But then, a few months ago, I started to experience technology fatigue because I got tired of using it too much and too frequently when I might have been spending time with my friends and enjoying the great outdoors instead.

Additionally, I grew weary of having to keep it safe since the dang thing was so brittle that it would break if I somehow managed to drop it by mistake on the floor. So, I decided to stop using my smartphone after telling myself one day that I had had enough of it.

And that is how my relationship with that technology came to an end. And as soon as I put that device away, I instantly felt "liberated" from the evil spell that was being regularly cast by that smartphone. In addition, I thought that I would finally be able to save some money because I was paying too much for that technology when I used the internet.

Also read: IELTS Exam types

Part 3 - Detailed discussion:

Discussion topic: "Computer games"


Q 1: What kinds of video games are popular in your nation?

A 1: In my country, computer games are extremely popular with the younger generation, and they play a wide variety of games. Some people favour playing multiplayer online games, first-person shooters, sports, adventures, actions, role-playing games, puzzles, and strategy games.

Minecraft, Civilization, PUBG: Battleground, Half-life, Halo, Fortnite, Grand Theft Auto, Dota, Call of Duty, and more wildly popular games are played by a lot of people in my country. Many individuals also play mobile games, which they can download to their phones and play whenever and wherever they want.


Q 2: Why do people like to play video games?

A 2: Since computer games are so fascinating, I think the majority of people like playing them. Modern games may transport players into an adventurous and fantastical world and are highly addictive. Some people love participating in group activities, such as playing computer games, particularly strategy games that are intended to be played by multiple players.

In addition, some people play games on their computers and mobile devices just to pass the time or because they are bored. Last but not least, I also know some dedicated gamers who play games to enter competitions or broadcast their gameplay on YouTube.


Q 3: Do you believe that there should be a minimum age requirement for playing computer games?

A 3: I firmly feel that all computer games should have a minimum age limit based on the game type, genre, and content in today's world because they are so intrusive and addictive. I don't see any harm in, for example, a five-year-old playing a game that is meant to be both instructional and pleasantly pleasurable, provided that the game-playing time is kept to under an hour each day.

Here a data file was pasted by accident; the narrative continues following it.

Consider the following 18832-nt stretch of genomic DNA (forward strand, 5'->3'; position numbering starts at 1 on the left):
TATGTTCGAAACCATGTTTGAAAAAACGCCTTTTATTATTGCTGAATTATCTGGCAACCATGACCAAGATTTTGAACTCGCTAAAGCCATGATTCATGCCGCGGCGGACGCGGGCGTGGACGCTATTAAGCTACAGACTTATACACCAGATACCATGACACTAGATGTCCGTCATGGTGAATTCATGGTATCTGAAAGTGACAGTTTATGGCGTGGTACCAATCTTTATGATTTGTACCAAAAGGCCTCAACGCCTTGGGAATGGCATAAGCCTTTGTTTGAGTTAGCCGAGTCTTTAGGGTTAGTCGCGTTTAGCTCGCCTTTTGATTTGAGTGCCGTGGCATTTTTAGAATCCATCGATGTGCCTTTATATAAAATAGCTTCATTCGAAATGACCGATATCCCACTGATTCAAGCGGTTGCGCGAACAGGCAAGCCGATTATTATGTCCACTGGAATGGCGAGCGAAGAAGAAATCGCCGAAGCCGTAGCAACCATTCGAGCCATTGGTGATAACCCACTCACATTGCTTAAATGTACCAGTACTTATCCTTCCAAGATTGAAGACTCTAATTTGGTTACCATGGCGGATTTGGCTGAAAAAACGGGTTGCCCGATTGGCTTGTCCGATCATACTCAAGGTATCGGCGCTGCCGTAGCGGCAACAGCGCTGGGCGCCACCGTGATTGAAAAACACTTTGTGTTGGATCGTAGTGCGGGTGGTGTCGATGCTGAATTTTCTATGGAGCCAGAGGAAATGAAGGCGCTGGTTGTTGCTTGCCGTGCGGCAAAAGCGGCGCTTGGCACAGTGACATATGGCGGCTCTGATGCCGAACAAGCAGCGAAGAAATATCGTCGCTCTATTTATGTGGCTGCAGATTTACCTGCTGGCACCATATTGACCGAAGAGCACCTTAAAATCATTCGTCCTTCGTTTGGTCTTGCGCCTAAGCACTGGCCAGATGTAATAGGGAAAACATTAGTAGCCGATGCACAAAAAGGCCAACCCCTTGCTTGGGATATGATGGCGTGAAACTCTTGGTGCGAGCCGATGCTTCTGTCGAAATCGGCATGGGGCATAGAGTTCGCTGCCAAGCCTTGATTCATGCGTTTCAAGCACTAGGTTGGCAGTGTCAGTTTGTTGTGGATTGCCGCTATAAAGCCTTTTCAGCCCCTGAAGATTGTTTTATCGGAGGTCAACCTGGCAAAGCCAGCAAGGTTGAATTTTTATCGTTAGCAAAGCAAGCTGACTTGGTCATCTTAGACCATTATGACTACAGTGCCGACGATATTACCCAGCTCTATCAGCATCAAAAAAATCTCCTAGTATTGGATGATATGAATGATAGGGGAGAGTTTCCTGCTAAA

However, it will be disastrous for the child's future if this same child engages in violent, bloody, or gun-filled gaming. Since the games available now vary greatly, their age suitability must be determined. Maybe this needs to be done even more meticulously than before.

Also read: Test centres for IELTS in india

FAQ

A good introduction would be to tell something about yourself. You can either talk about your studies or work whatever is your situation and some activities that you enjoy in your leisure time. You can also talk about some social work that you do or some college time activities that you enjoyed doing apart from your studies.
The following are some ways you can improve speaking in the cue card round of speaking module of IELTS test:
• Speak on anything for about 3 to 4 minutes in English language.
• Record yourself
• Stand and talk in front of the mirror.
• Try adding a range of vocabulary words, colloquial expressions, idioms etc. to the topic you are speaking about.
• Practice speaking on recent cue cards and speaking tests.
• Try using good vocabulary words.
Top tips to score 8.5 in Speaking test of IELTS:
• Don’t memorise your answers or give a prepared speech. You should speak naturally.
•  Talk directly to the Examiner and not the recording speech.
• Add details to your answer and try to give at least one point as you answer.
• Remember it is a test of your ability to speak well in English language and it doesn’t test your knowledge.
• Try organising your ideas that you are presenting in your sentences and link them properly.
• Talk naturally and at your normal speed.
• Use a wide range of grammatical structures and vocabulary.
You can answer questions in Speaking test of IELTS using following tips:
1.Try not to memorise the answers.
2.Do not use out of context and unfamiliar words.
3.Try using a wide range of grammatical structures and complex sentences in your answers.
4.Accent is not a part of marking criteria, so don’t worry about your accent. Your speech should be clear and understandable.
5.Pause and take time to think.
6.Try not using the fillers.
7.Try extending your answers by giving complete and full answers.
8.Try pronouncing the words clearly.
In Part 1 of the Speaking Test, the Examiner will introduce him or herself and then ask you some general questions about yourself on familiar topics. The Examiner will ask you to show your identification document which is supposed to be a passport. The examiner will ask questions on some general topics like home, study, work, hobbies, hometown etc.